• Turn out thousands of Jews to demand a carbon tax, and to Move Our Money/Protect Our Planet, even after Jewish homes on the Jersey Shore are washed away, and Jewish travelers on the Manhattan subways are flooded by Big Carbon’s burning of the planet.

I am glad to add that in that same late Email notice I received last night, commemorating the Great March of 1963, the Religious Action Center wrote:

Wednesday, August 28: Join us at the RAC (2027 Massachusetts Avenue, NW) at 8:30 a.m. for a bagel breakfast and then walk with our staff to the National Mall for speeches by Presidents Obama, Clinton and Carter. RSVP here by Tuesday evening!

Less of an effort than I would have wished, but something.  

Christie And King Angry Over Lack Of Aid For Sandy Victims


More after the jump.
Last Wednesday, New Jersey governor Chris Christie held a press conference and charged the House of Representatives for not voting on the $60 billion disaster relief package for his state and the other ones hit by Hurricane Sandy:

There’s only one group to blame for the continued suffering of these innocence victims: The House Majority and their Speaker, John Boehner.

This is not a Republican or Democratic issue. National disasters happen in red states and blue states, and states with Democratic Governors and Republican Governors.

We respond to innocent victims of natural disasters not as Republicans or Democrats but as Americans. Or at least we did until last night.

Last night, politics was placed before our oaths to serve our citizens. For me, it was disappointing and disgusting to watch.

In an interview for Fox News’ “America’s Newsroom”, Rep. Peter King (R-NY) also slammed his own party members:

All we’re saying is treat us the same everybody else has been treated. And why the Republican party has this bias against New York, bias against New Jersey, bias against the northeast? They wonder why they’re becoming a minority party? Why we’ll be the party of the permanent minority? What they did last night was so immoral, so disgraceful, so irresponsible. We’re supposed to be the party of family values, and you have families starving, families suffering, families spread all over living in substandard housing. This was a disgrace.

The Teachings of Dr. King & Rabbi Heschel

— by Sister Mary Scullion and Rabbi Arthur Waskow

Forty-four years ago, the Rev. Dr. Martin Luther King Jr. was killed. Forty years ago, his close friend and prophetic partner, Rabbi Abraham Joshua Heschel, died. In biblical tradition, “40”
is a ripe number, suggesting a pregnant pause before a major transformation – Moses and the Israelites wandering 40 years in the desert, Jesus’ 40 days of temptation. What do we learn from their teachings, a generation since their deaths?

The two of them were, in their day, an odd couple. King was a product of the black Baptist church, raised in the oppressive confines of the Jim Crow South and the crucible of American racism. Heschel, descended from a long line of Polish Hasidic rabbis, fled Nazi-dominated Europe (where most of his family was killed).

More after the jump.
A towering Jewish intellectual, theologian, and mystic, Heschel brought ancient Hasidic spirituality into the tumultuous world of social activism in the 1960s. Given his writings on the religious struggle of the modern person in a confusing world, and on the urgent relevance of the ancient Hebrew prophets, it was no surprise that he found a kindred spirit in King.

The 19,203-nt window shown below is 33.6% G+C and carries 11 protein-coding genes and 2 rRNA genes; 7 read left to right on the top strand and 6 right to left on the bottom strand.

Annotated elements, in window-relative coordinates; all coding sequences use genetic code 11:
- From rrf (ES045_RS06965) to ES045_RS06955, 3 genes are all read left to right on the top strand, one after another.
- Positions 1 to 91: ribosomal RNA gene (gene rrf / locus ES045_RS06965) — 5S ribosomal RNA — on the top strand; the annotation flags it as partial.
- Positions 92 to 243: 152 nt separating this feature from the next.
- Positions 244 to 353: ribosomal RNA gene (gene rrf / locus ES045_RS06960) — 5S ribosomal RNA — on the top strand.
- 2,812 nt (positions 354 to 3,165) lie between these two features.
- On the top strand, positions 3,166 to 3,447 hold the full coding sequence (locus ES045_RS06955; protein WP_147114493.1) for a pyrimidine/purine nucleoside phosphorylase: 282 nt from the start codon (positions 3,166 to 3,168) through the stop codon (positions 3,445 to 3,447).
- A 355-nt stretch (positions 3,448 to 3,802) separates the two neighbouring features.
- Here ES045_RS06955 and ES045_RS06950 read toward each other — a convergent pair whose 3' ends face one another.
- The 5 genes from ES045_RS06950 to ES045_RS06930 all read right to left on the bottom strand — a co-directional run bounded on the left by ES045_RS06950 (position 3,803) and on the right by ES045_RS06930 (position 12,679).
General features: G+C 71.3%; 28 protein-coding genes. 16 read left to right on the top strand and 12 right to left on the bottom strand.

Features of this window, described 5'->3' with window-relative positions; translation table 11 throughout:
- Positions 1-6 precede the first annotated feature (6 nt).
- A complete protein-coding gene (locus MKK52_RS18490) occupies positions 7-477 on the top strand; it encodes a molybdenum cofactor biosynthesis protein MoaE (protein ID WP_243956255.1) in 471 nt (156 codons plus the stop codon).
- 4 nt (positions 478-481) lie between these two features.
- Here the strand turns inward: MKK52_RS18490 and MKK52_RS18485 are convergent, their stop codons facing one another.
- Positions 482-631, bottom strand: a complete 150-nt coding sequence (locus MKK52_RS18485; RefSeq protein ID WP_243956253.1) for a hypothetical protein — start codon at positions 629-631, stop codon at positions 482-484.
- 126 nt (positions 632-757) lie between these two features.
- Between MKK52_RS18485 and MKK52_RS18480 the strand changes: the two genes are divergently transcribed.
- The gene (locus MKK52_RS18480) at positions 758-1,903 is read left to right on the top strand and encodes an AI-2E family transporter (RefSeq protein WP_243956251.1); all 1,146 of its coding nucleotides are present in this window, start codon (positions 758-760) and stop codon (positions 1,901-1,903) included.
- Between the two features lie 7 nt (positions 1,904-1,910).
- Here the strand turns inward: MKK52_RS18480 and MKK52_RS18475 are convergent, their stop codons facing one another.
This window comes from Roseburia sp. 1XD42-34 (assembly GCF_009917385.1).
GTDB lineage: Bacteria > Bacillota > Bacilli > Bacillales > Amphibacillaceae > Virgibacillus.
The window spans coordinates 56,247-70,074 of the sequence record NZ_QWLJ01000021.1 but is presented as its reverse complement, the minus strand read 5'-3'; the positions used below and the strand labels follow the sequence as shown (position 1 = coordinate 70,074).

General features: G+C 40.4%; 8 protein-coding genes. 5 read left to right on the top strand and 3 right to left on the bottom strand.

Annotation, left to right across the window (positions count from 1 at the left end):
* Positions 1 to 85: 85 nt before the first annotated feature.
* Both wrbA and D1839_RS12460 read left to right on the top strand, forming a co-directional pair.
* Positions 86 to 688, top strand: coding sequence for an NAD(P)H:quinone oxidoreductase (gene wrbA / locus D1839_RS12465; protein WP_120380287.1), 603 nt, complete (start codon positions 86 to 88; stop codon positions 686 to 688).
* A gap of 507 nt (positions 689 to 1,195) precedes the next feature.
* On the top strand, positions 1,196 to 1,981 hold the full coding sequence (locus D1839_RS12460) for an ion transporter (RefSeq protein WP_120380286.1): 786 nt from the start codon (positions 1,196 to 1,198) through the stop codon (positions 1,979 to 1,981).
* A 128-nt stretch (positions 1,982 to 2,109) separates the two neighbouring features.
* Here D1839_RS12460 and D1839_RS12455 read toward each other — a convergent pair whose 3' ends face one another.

Today, religion is often divisive (even violently so); in the 1960s, Dr. King and Rabbi Heschel modeled a friendship rooted in deep admiration and mutual affirmation of their respective spiritual traditions. Today, we debate the role of religion in the civil arena – usually resulting in rancorous and judgmental culture wars; King and Heschel were public theologians and spiritually grounded activists, witnessing to the power of faith in the service of social transformation.

he iconic photograph of the two of them together at the 1965 march from Selma to Montgomery is emblematic of the best possibilities of the vision of the civil rights struggle. (Later, Heschel noted famously of that experience, “I felt my legs were praying.”)

Heschel and King worked closely together in spiritually rooted prophetic opposition to racism, poverty, and militarism in American society. Like the biblical prophets, they spoke truth to power – but also spoke truth to the disempowered, who can only win their fair share of democratic power by learning and acting on the truth. They spoke truth to their own supporters, even when those supporters urged them to hush – as many did when they spoke out against the Vietnam War. The two of them witnessed to the absolute unity of means and ends, as embodied in nonviolence. The two of them likewise demonstrated a deep unity of prayer and social action.

A biblical generation later, many Americans who likewise see the connection of faith and social transformation are drawing on the legacy of these two brothers. What issues would Dr. King and Rabbi Heschel address today?

Perhaps the mass imprisonment of more than two million Americans, most of them black or Hispanic. Perhaps the breathtaking increase in poverty and economic inequality. Perhaps the horrendous violence in our society.
Perhaps the physical and legal attacks on American Muslims and Hispanic immigrants. Perhaps the government dysfunction that threatens our financial stability. Perhaps our collective failure to address the climate crisis that threatens the web of life, including human life, on our planet.

These two prophets would speak forcefully to the image of God in each person, the inherent dignity in even the most marginalized of our sisters and brothers. They would give voice to the “beloved community”